Field: Municipal solid waste treatment, Waste monitoring
Global Technical function: Promoting the sector, Support to business
Technical Function Unit: Combining activities, Networking, Private equity funding for development, demonstration, and commercial exploitation, Providing consultancy, Raising awareness, Sustainability criteria, Tailored training, Upcycling
Geographic Area: Austria
Type of actors: Citizens, Industry, Market players, Policy makers, Professional associations, SMEs, Technical centers & experts

International Solid Waste Association (ISWA)

The mission of the International Solid Waste Association (ISWA) is to promote and develop sustainable and professional waste management worldwide. By promoting the most appropriate technologies and practices available on the market, combining activitiesraising awareness and carrying out tailored training, the Association is promoting the sector of solid waste management. 

The challenge

As we become more urbanised, an increasing amount of solid waste is one of the major challenges we face. By 2025 the global population will most likely increase to 4.3 billion urban residents generating approximately 1.42 kg per capita a day of municipal solid waste (2.2 billion tonnes per year).[1] Innovative concepts which aim at complying with sustainability criteria, are mandatory to allow for a habitable environment, both ecologically and economically. Waste has to be reduced to a minimum and treated properly as a new resource. In order to be able to move towards upcycling instead of waste production on a global scale, all of the stakeholders in the field, be it SMEsindustryprofessional associations, or even citizens and technical centres & experts, will need to join forces.

 

The network

The ISWA, founded in 1970 and based in Austria, is a non-governmental organisation providing services and activities to encourage innovation in municipal solid waste treatment as well as in sustainable, comprehensive and professional waste management worldwide.[2] It is open to all market players, from institutions to individuals who want to become part of the solution to the waste problem. By now, ISWA covers more than 50 countries, with some 200 institutional members worldwide and some 50,000 members associated with the National Member Organisations.[3] With its strong link to policy makers the Association is providing consultancy and helps to improve regulation and standards. Well-defined task force groups react to newly identified challenges which require the  undivided attention of experts.[4]

 

The benefits

Being a member of ISWA, one becomes part of a worldwide waste association, which allows for networking and access to international organisations[5] such as UNEP[6] and WHO[7]. ISWA is an accredited association for waste issues in Europe, such as waste monitoring and supplying relevant material in relation to waste practices which supports policy.[8] Via innovative formats such as an online membership, ISWA facilitates the interaction with its broad range of stakeholders. Awards honouring the best practices help raise awareness and bring support to business. Additionally, the ISWA Knowledge Base provides information on all aspects of waste management worldwide and tailor made trainings disseminate knowledge to promote and accelerate the best practice uptake worldwide.[9]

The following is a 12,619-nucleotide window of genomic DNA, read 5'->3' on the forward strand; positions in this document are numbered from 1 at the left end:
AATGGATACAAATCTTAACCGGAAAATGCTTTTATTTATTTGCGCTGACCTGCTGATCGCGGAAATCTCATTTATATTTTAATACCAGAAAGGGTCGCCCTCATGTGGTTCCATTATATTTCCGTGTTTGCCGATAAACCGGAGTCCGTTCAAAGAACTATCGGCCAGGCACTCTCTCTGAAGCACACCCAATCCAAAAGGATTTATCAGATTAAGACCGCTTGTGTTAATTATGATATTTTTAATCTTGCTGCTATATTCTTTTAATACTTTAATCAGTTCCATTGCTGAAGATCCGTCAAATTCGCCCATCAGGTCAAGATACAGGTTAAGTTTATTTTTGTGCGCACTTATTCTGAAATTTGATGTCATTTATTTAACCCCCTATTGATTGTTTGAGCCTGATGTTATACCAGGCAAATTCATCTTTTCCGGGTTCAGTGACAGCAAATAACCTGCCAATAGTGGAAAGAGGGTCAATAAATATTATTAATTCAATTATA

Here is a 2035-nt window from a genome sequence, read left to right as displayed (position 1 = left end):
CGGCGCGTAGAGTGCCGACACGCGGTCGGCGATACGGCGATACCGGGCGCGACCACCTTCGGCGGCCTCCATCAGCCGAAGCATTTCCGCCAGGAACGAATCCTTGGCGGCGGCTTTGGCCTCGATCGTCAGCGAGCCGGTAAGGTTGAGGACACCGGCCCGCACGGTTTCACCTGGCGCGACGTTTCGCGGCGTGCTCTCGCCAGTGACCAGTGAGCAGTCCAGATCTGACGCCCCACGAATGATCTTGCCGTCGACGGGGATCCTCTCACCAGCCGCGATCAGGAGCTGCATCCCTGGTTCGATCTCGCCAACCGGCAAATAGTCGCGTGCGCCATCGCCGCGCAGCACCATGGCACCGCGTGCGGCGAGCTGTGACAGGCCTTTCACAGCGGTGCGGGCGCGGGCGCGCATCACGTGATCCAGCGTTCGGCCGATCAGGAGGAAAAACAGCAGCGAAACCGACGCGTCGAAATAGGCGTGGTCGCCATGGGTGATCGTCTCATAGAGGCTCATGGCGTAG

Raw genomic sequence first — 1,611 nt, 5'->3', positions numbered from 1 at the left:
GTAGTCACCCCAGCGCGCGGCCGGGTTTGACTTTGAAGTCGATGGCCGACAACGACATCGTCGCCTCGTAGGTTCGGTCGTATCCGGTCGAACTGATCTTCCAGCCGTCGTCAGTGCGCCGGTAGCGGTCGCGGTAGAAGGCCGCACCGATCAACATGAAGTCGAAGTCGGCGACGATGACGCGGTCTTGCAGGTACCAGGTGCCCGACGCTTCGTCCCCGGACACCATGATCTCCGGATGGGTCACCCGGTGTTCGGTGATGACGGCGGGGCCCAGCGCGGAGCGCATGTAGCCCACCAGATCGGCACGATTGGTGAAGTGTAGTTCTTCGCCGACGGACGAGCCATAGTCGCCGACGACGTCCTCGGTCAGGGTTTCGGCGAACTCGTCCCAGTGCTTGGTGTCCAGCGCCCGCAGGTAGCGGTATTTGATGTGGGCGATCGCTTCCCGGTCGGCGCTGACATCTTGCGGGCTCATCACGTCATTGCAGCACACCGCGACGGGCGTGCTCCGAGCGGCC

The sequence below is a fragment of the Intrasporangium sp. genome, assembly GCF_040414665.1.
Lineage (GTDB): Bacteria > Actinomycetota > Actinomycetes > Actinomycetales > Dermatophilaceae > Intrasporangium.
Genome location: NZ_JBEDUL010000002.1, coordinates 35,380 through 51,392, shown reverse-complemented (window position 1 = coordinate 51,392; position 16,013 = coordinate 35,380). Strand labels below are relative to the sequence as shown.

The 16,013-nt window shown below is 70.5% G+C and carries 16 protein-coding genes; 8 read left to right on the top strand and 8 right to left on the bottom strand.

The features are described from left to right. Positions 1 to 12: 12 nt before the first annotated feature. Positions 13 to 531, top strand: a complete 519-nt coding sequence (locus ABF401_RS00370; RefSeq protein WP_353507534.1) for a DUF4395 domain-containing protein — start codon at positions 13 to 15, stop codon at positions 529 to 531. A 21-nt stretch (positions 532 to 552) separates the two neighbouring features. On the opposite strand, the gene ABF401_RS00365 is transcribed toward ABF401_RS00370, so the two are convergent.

Further deployment

The International Solid Waste Association is one of the world's largest associations in the sustainable waste management sector with potential for further deployment and transferability, qualifying it for an estimated level 8 on the generic maturity scale GML.[10] Financed by an annual membership fee[11], the Association comprehensively facilitates the activities of its members. ISWA has established different Regional Development Networks (RDN) to reach further regions outside of its traditionally strong areas in a more effective way.[12] According to the successful results of ISWA’s work, by being part of ISWA, one can make a fundamental contribution to politicians and decision-makers around the world to develop waste management strategies.[13] With its ambitious vision of a world without waste, ISWA is one of the main drivers towards a switch to a sustainable global future.
 


 

https://www.iswa.org/

 

 

 


[1] http://documents.worldbank.org/curated/en/2012/03/16537275/waste-global-review-solid-waste-management

[2] http://www.iswa.org/fileadmin/galleries/About%20ISWA/ISWA_vision_paper_final_2013_10.pdf

[3] http://www.iswa.org/membership/iswa-members/memberlist//all//all/?tx_bee4mememberships_filter[tab]=map&cHash=e21d6c348c13b6d6da49afcbe1fbf4ed

[4] http://www.iswa.org/iswa/iswa-groups/task-forces/

[5] http://www.iswa.org/fileadmin/galleries/About%20ISWA/ISWA%20Relations%20to%20International%20Organisations.pdf

[6] United Nations Environment Programme, http://www.unep.org/

[7] World Health Organisation, http://www.who.int/en/

[8] http://www.iswa.org/iswa/organisation/

[9] http://www.iswa.org/publications/knowledge-base/

[10] Generic Maturity Level: indicator for readiness of transfer of a certain process; following the scale of technology readiness (http://www.esto.nasa.gov/files/TRL_definitions.pdf). The given value was estimated by the authors.

[11] http://www.iswa.org/membership/join-iswa/

[12] http://www.iswa.org/iswa/organisation/regional-development-networks/

[13] http://www.iswa.org/iswa/organisation/